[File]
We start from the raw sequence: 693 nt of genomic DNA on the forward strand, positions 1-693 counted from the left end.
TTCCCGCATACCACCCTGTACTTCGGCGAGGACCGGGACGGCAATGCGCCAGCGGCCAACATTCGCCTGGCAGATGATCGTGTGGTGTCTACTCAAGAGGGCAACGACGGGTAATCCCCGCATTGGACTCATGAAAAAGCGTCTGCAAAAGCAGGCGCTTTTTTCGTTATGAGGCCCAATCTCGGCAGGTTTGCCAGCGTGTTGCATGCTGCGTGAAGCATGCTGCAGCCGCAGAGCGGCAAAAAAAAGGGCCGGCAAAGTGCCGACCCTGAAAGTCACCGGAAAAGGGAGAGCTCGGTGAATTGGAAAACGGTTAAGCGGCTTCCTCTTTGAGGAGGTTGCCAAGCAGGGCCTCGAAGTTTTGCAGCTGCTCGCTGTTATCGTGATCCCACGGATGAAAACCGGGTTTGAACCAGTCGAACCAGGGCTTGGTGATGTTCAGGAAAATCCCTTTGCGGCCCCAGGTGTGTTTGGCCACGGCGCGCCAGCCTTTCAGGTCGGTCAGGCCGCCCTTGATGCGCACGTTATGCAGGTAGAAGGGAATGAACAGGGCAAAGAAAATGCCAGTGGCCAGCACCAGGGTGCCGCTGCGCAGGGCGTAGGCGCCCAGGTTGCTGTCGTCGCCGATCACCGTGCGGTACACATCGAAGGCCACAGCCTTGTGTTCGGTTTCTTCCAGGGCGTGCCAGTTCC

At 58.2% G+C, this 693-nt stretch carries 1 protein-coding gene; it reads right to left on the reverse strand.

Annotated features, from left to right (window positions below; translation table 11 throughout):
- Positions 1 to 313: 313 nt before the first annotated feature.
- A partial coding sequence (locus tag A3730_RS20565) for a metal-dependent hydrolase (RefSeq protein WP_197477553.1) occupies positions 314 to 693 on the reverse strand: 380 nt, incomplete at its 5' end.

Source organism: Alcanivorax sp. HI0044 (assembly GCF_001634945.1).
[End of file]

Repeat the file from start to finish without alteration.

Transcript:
We start from the raw sequence: 693 nt of genomic DNA on the forward strand, positions 1-693 counted from the left end.
TTCCCGCATACCACCCTGTACTTCGGCGAGGACCGGGACGGCAATGCGCCAGCGGCCAACATTCGCCTGGCAGATGATCGTGTGGTGTCTACTCAAGAGGGCAACGACGGGTAATCCCCGCATTGGACTCATGAAAAAGCGTCTGCAAAAGCAGGCGCTTTTTTCGTTATGAGGCCCAATCTCGGCAGGTTTGCCAGCGTGTTGCATGCTGCGTGAAGCATGCTGCAGCCGCAGAGCGGCAAAAAAAAGGGCCGGCAAAGTGCCGACCCTGAAAGTCACCGGAAAAGGGAGAGCTCGGTGAATTGGAAAACGGTTAAGCGGCTTCCTCTTTGAGGAGGTTGCCAAGCAGGGCCTCGAAGTTTTGCAGCTGCTCGCTGTTATCGTGATCCCACGGATGAAAACCGGGTTTGAACCAGTCGAACCAGGGCTTGGTGATGTTCAGGAAAATCCCTTTGCGGCCCCAGGTGTGTTTGGCCACGGCGCGCCAGCCTTTCAGGTCGGTCAGGCCGCCCTTGATGCGCACGTTATGCAGGTAGAAGGGAATGAACAGGGCAAAGAAAATGCCAGTGGCCAGCACCAGGGTGCCGCTGCGCAGGGCGTAGGCGCCCAGGTTGCTGTCGTCGCCGATCACCGTGCGGTACACATCGAAGGCCACAGCCTTGTGTTCGGTTTCTTCCAGGGCGTGCCAGTTCC

At 58.2% G+C, this 693-nt stretch carries 1 protein-coding gene; it reads right to left on the reverse strand.

Annotated features, from left to right (window positions below; translation table 11 throughout):
- Positions 1 to 313: 313 nt before the first annotated feature.
- A partial coding sequence (locus tag A3730_RS20565) for a metal-dependent hydrolase (RefSeq protein WP_197477553.1) occupies positions 314 to 693 on the reverse strand: 380 nt, incomplete at its 5' end.

Source organism: Alcanivorax sp. HI0044 (assembly GCF_001634945.1).